Recently, I helped my daughter move out of her college dormitory. Once I got over the fact that my firstborn child had just completed her first year of college and that I must be getting old, I reflected on how much the “college move out” process had changed since when I was a freshman. While there were a lot of typical activities like the moving of boxes, disassembling of bunk beds, and fighting for elevator time, there were many changes that I noticed. At the heart of these changes was technology. An example of this was that my daughter was finishing up some laundry, and she informed me that her college has a “smart system,” meaning that the washer and dryer would text her when her laundry was done—a significant improvement over finding your clothes strewn across the floor by a fellow student! Another example was the checkout process itself; everything was completed on my daughter’s cell phone—quick, efficient, but little or no human interaction. This, of course, was normal for my 19-year-old daughter.
In hindsight, none of this was really a surprise. Technology and the changes it brings are part of almost every life experience we have. These same changes also really shape the expectations that all of our customers have when they interact with us. I’m not suggesting the “personal touch” aspect of business has gone away completely, but there is little doubt that customers’ expectations have changed and will continue to change because of technology and other societal factors.
It is incumbent that all of our organizations embrace the changes that come with an ever-increasingly technology-dependent world. This means changes to our business models, including how we are organized and the business processes we put in place to meet and exceed customer expectations. At the core of it all is how well we manage all the changes that are coming at us at increased speed. Do we have a culture that is agile when dealing with the planned and unplanned changes in our industry? Have we developed our people to have the skills to effectively navigate change? Whether continued changes in technology or other changes that effect financial institutions, those financial institutions which treat change management as a strategic differentiator will be the ones that thrive.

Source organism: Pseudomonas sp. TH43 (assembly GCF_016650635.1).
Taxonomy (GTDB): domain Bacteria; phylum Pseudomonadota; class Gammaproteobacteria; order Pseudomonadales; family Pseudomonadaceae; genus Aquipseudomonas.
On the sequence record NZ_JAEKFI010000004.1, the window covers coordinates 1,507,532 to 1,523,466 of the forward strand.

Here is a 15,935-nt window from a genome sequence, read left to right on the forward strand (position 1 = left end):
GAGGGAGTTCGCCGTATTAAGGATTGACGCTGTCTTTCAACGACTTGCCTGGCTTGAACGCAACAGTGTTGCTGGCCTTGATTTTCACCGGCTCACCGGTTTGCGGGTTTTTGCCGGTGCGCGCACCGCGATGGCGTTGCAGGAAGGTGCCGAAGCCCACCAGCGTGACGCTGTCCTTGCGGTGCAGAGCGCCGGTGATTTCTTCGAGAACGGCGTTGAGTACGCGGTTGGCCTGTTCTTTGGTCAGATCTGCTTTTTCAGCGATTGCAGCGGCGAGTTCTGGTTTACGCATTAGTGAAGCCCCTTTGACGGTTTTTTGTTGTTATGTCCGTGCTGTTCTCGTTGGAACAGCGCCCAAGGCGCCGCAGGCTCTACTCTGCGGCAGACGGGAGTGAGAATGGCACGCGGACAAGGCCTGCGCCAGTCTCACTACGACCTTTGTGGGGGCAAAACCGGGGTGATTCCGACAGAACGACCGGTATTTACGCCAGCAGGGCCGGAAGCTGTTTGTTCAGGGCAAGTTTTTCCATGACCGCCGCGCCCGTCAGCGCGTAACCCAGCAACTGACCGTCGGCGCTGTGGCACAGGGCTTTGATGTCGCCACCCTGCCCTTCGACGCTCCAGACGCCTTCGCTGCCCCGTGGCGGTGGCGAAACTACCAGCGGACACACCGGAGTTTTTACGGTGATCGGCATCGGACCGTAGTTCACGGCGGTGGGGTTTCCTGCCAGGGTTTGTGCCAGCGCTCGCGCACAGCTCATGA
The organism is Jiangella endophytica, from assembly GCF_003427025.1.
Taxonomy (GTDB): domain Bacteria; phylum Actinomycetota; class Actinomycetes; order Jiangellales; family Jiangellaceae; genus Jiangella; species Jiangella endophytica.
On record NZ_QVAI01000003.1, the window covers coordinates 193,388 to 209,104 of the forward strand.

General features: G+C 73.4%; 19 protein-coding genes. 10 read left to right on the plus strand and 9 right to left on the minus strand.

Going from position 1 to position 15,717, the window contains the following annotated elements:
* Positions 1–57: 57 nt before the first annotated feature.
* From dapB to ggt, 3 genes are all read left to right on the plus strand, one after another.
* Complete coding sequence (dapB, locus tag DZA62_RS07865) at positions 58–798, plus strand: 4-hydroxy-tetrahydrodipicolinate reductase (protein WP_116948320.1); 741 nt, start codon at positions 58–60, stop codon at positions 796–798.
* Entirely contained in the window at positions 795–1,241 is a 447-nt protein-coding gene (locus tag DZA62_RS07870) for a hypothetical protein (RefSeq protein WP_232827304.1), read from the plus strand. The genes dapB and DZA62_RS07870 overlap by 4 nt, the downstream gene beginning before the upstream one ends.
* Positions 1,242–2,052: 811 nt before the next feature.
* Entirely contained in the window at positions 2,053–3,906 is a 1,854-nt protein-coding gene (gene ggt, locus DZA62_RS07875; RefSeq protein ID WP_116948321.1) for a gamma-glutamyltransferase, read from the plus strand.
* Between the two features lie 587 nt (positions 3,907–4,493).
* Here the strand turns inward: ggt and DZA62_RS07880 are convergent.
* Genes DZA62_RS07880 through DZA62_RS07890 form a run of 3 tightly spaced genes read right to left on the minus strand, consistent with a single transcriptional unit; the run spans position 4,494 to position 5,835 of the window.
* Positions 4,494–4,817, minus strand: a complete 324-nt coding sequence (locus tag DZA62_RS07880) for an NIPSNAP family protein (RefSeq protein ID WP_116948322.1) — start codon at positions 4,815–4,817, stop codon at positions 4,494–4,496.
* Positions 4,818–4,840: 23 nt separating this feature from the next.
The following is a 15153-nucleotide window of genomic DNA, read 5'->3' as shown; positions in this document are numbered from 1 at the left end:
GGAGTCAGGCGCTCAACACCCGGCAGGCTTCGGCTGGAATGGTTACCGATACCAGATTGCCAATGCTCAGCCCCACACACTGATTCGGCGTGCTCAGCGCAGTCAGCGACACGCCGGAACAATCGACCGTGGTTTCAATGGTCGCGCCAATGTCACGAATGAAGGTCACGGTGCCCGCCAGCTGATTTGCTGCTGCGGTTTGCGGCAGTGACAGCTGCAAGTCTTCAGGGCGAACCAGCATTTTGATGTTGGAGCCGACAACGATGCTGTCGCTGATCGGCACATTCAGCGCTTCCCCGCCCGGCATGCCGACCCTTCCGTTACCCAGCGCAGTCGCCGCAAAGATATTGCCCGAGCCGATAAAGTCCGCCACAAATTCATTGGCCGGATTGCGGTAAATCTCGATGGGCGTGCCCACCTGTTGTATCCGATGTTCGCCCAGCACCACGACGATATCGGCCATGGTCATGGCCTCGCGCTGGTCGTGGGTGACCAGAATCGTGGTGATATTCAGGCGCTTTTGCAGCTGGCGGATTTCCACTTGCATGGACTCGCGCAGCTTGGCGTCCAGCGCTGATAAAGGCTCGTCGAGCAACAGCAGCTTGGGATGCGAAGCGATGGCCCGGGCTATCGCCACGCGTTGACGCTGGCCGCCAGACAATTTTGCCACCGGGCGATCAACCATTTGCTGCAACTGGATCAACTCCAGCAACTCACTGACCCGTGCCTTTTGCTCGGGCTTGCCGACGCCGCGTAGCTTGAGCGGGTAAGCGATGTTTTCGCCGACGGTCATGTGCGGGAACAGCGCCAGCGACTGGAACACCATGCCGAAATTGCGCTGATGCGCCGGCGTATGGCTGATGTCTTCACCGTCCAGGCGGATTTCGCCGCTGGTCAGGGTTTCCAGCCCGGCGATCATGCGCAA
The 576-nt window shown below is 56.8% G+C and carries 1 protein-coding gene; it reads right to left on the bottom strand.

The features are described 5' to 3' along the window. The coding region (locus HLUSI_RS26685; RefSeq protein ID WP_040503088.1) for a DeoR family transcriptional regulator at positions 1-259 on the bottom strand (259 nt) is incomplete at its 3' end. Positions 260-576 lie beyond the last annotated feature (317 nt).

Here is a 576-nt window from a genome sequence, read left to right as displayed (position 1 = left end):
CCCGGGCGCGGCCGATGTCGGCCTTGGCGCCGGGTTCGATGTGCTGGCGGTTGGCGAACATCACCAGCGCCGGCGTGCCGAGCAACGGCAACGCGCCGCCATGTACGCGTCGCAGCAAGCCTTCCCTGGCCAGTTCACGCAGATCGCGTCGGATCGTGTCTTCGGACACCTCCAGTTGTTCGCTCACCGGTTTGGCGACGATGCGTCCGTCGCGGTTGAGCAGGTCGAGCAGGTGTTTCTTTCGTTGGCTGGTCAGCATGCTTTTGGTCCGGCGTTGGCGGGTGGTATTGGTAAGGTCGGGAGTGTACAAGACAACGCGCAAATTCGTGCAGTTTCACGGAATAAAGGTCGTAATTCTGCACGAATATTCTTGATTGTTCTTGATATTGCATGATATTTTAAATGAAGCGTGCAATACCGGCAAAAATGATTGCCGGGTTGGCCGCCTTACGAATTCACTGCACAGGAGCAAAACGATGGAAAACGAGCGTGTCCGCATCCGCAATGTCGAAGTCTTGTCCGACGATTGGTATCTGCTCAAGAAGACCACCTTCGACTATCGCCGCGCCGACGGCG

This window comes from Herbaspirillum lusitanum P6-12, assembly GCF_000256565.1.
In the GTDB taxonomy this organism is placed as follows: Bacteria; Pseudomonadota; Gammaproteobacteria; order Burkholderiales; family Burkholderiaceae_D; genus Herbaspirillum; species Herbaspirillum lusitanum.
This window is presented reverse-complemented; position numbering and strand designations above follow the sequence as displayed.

If you want to be more change-agile and prepared for the next thing that comes your way, we are here to assist. Wipfli can help your financial institution to better manage a current or pending change or to grow. We have a full range of change management services, including change-readiness assessments, communication planning, and resistance management. We are here to help!